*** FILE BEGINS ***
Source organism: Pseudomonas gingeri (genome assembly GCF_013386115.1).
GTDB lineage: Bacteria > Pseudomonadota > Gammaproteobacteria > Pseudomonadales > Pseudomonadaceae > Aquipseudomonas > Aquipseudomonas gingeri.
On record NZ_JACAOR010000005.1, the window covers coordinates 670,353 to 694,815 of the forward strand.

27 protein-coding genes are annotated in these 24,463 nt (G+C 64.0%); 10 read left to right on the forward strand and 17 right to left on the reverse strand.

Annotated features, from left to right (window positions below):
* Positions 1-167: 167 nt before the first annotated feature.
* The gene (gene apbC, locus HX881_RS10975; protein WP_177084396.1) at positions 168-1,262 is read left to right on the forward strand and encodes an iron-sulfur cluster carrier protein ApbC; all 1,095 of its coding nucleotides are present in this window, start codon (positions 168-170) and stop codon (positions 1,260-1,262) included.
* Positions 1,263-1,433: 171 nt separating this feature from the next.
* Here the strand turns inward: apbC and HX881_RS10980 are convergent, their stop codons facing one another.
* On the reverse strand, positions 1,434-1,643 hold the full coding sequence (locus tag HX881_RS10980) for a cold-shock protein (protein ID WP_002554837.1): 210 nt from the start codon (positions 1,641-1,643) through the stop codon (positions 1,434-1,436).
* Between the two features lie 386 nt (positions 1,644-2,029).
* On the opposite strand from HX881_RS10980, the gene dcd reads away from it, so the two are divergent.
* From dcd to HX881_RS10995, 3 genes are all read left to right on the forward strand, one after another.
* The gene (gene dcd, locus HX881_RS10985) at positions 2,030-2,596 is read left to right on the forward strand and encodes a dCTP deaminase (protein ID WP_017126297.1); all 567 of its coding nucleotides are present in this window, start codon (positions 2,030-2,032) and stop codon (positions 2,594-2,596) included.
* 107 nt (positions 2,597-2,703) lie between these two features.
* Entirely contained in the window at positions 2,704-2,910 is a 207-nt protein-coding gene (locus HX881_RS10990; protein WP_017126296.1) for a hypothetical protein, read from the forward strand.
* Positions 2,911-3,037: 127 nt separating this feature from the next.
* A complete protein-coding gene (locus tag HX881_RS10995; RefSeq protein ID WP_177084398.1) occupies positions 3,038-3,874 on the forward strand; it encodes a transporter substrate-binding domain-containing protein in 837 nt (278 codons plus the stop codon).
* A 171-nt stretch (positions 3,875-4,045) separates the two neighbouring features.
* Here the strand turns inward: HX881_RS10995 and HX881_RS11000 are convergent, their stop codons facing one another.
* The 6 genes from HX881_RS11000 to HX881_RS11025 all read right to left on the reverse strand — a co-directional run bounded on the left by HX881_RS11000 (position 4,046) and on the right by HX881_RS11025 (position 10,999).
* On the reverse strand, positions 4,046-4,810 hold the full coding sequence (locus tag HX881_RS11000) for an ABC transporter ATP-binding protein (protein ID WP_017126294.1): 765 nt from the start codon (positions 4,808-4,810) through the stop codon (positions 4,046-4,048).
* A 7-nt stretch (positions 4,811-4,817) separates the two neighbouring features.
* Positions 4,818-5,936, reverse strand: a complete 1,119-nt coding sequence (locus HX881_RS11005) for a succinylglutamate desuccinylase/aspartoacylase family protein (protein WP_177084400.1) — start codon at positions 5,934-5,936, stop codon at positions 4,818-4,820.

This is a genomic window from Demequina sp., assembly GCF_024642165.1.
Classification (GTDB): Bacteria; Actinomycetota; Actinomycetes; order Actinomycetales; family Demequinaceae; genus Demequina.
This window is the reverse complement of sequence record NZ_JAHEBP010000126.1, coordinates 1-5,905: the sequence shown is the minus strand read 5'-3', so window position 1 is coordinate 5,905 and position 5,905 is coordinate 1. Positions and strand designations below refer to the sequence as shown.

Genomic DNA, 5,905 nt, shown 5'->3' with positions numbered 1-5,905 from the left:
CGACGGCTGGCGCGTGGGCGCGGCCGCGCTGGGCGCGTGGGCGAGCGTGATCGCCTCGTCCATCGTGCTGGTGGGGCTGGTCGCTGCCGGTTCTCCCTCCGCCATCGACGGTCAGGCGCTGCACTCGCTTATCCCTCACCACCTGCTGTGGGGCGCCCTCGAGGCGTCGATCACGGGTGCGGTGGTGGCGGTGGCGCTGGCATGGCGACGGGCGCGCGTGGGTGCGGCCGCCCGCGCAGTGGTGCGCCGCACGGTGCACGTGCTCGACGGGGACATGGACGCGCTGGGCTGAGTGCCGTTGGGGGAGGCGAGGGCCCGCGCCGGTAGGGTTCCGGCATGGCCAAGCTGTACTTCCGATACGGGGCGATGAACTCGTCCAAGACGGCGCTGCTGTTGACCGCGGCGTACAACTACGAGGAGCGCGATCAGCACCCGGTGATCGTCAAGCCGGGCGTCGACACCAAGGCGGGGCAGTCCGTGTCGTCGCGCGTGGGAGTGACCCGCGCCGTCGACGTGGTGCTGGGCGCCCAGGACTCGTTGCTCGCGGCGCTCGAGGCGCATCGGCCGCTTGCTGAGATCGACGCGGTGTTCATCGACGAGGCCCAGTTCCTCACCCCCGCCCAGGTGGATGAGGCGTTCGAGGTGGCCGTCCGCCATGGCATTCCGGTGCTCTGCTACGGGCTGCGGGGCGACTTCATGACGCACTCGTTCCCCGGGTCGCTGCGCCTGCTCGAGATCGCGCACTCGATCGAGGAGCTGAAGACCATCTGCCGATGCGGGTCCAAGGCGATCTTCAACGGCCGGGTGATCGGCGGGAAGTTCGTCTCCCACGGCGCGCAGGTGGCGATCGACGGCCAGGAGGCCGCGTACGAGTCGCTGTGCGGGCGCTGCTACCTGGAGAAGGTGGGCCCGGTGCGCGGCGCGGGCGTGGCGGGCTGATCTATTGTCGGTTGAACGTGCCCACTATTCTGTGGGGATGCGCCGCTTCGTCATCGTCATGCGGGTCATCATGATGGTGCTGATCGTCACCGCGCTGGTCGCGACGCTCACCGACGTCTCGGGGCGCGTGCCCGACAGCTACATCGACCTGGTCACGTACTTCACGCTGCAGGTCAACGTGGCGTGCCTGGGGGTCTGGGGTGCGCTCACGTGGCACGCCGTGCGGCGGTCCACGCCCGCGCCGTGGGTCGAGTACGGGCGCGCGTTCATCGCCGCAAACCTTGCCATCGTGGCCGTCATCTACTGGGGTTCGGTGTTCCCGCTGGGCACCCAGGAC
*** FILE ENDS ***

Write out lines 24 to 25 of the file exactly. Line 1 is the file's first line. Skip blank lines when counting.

* Positions 4,818-5,936, reverse strand: a complete 1,119-nt coding sequence (locus HX881_RS11005) for a succinylglutamate desuccinylase/aspartoacylase family protein (protein WP_177084400.1) — start codon at positions 5,934-5,936, stop codon at positions 4,818-4,820.

This is a genomic window from Demequina sp., assembly GCF_024642165.1.